The Special Stigma of Criminal Prosecution
Most medical care practitioners’ experience with litigation is limited to civil litigation. Although most medical care practitioners have not been personally sued for medical malpractice, all know someone who has been. Traumatic as this litigation can be for a medical care practitioner, criminal prosecution is much worse. The first shock is that medical care practitioners are not insured against criminal prosecution and must pay all defense costs and any bail from their own pockets. This can amount to tens to hundreds of thousands of dollars, much of which must be paid up front. Although a truly indigent defendant is entitled to a court- appointed attorney, few medical care practitioners fall into this category. Unfortunately, the chances of successfully defending a criminal case is closely related to how much money the defendant can put into the case. If the defendant is found not guilty, there is only an extremely limited right to reimbursement for the defense costs. As one criminal law professor aptly put it, “You can beat the rap, but you cannot beat the ride.”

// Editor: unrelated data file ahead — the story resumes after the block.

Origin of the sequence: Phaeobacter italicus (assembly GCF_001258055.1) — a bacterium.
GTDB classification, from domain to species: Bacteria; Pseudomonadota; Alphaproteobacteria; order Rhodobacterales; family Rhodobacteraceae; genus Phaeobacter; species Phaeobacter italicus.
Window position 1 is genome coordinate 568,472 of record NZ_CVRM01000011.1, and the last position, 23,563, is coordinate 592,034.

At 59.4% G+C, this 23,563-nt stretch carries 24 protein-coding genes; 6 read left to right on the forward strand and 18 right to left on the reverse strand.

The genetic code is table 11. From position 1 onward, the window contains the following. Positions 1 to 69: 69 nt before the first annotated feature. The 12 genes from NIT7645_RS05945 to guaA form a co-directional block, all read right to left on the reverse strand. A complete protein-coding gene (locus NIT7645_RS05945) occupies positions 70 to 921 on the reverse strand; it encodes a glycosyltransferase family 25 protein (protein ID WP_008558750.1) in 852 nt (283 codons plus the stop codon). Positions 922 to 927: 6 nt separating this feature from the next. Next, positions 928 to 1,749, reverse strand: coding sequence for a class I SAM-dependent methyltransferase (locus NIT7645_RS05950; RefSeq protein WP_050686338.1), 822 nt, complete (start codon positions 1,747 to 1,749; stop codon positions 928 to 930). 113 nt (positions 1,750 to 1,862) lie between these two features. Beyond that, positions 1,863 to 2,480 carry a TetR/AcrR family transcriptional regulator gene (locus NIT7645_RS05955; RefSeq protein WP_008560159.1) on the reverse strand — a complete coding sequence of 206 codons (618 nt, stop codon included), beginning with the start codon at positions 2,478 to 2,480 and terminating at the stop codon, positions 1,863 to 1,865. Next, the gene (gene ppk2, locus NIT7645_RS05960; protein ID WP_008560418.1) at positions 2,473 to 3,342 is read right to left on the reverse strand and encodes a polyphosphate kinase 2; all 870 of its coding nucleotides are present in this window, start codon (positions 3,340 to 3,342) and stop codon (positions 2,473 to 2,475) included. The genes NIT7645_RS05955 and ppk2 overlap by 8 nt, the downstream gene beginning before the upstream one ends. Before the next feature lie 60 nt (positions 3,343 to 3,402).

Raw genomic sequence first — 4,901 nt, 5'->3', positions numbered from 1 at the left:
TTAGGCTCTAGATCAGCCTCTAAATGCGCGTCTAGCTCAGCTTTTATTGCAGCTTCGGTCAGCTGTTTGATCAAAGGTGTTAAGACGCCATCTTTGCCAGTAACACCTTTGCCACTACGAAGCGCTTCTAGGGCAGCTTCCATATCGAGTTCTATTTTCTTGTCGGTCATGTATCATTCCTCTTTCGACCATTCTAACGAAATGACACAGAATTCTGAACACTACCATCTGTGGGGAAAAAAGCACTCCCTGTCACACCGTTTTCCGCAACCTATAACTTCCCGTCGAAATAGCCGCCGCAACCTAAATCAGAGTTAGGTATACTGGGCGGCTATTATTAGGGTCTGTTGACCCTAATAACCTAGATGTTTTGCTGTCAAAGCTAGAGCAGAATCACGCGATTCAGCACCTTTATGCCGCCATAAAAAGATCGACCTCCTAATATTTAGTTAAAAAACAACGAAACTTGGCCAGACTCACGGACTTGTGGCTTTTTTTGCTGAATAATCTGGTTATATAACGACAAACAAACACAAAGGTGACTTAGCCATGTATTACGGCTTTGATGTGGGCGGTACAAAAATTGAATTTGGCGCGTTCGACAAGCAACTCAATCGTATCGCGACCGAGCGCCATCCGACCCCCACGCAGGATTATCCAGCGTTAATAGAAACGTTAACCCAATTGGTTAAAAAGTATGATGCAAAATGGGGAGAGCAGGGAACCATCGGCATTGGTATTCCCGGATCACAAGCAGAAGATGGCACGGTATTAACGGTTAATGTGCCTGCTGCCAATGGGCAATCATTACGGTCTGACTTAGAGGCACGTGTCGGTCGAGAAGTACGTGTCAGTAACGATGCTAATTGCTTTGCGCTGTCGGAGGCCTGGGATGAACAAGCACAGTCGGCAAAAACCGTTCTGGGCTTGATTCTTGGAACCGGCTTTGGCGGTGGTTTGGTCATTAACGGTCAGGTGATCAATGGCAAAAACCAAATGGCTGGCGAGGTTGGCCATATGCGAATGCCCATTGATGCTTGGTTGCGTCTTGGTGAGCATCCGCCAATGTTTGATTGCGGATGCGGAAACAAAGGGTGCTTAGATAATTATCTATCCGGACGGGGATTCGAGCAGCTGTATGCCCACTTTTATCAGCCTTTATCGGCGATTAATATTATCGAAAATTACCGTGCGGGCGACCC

The publicity can be devastating to a legitimate business or a professional, even if the jury finds them not guilty. For medical care practitioners and other providers, conviction of a crime related to a federal health program means that the defendant cannot participate in federal programs such as Medicare and cannot work for an entity that does participate. This will put a hospital out of business and can make it almost impossible for practitioners to find work, even if they do not lose their professional licenses as a result of the conviction. In the worst case scenario, the defendant can go to prison. The potential sanctions from criminal prosecution and conviction are so devastating that the Constitution provides several unique safeguards for criminal defendants.